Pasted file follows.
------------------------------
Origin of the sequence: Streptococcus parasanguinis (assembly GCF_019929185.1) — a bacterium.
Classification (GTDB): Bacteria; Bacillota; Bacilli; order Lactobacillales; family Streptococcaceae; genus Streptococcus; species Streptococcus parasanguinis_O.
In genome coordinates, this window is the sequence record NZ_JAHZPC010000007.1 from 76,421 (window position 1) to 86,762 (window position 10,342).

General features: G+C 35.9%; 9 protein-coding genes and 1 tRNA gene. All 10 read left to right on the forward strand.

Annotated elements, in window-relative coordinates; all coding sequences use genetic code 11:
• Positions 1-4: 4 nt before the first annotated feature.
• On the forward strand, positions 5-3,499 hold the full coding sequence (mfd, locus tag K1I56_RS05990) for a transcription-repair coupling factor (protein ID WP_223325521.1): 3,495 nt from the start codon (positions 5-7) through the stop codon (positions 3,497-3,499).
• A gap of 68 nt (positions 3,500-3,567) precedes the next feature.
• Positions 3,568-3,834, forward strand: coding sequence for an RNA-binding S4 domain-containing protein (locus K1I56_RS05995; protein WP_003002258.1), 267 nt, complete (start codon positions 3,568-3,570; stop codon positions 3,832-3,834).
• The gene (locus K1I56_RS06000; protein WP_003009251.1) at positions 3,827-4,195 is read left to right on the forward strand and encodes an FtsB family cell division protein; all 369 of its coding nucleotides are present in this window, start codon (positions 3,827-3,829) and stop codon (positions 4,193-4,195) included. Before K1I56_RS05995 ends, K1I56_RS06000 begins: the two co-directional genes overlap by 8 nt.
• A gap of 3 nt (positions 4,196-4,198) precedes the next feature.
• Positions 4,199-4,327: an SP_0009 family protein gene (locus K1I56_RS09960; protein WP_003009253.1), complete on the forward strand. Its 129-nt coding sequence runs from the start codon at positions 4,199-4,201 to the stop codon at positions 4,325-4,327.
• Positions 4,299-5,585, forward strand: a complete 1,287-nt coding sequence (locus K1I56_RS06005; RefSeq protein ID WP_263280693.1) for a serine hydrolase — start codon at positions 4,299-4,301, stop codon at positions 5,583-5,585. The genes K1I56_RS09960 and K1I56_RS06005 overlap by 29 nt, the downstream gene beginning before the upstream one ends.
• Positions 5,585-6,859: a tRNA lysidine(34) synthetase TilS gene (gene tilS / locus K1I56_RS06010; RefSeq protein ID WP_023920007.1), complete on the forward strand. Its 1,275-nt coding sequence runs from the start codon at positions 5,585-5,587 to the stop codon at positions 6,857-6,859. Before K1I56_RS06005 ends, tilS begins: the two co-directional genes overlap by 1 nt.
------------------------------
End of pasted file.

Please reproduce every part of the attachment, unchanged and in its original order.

Origin of the sequence: Streptococcus parasanguinis (assembly GCF_019929185.1) — a bacterium.
Classification (GTDB): Bacteria; Bacillota; Bacilli; order Lactobacillales; family Streptococcaceae; genus Streptococcus; species Streptococcus parasanguinis_O.
In genome coordinates, this window is the sequence record NZ_JAHZPC010000007.1 from 76,421 (window position 1) to 86,762 (window position 10,342).

General features: G+C 35.9%; 9 protein-coding genes and 1 tRNA gene. All 10 read left to right on the forward strand.

Annotated elements, in window-relative coordinates; all coding sequences use genetic code 11:
• Positions 1-4: 4 nt before the first annotated feature.
• On the forward strand, positions 5-3,499 hold the full coding sequence (mfd, locus tag K1I56_RS05990) for a transcription-repair coupling factor (protein ID WP_223325521.1): 3,495 nt from the start codon (positions 5-7) through the stop codon (positions 3,497-3,499).
• A gap of 68 nt (positions 3,500-3,567) precedes the next feature.
• Positions 3,568-3,834, forward strand: coding sequence for an RNA-binding S4 domain-containing protein (locus K1I56_RS05995; protein WP_003002258.1), 267 nt, complete (start codon positions 3,568-3,570; stop codon positions 3,832-3,834).
• The gene (locus K1I56_RS06000; protein WP_003009251.1) at positions 3,827-4,195 is read left to right on the forward strand and encodes an FtsB family cell division protein; all 369 of its coding nucleotides are present in this window, start codon (positions 3,827-3,829) and stop codon (positions 4,193-4,195) included. Before K1I56_RS05995 ends, K1I56_RS06000 begins: the two co-directional genes overlap by 8 nt.
• A gap of 3 nt (positions 4,196-4,198) precedes the next feature.
• Positions 4,199-4,327: an SP_0009 family protein gene (locus K1I56_RS09960; protein WP_003009253.1), complete on the forward strand. Its 129-nt coding sequence runs from the start codon at positions 4,199-4,201 to the stop codon at positions 4,325-4,327.
• Positions 4,299-5,585, forward strand: a complete 1,287-nt coding sequence (locus K1I56_RS06005; RefSeq protein ID WP_263280693.1) for a serine hydrolase — start codon at positions 4,299-4,301, stop codon at positions 5,583-5,585. The genes K1I56_RS09960 and K1I56_RS06005 overlap by 29 nt, the downstream gene beginning before the upstream one ends.
• Positions 5,585-6,859: a tRNA lysidine(34) synthetase TilS gene (gene tilS / locus K1I56_RS06010; RefSeq protein ID WP_023920007.1), complete on the forward strand. Its 1,275-nt coding sequence runs from the start codon at positions 5,585-5,587 to the stop codon at positions 6,857-6,859. Before K1I56_RS06005 ends, tilS begins: the two co-directional genes overlap by 1 nt.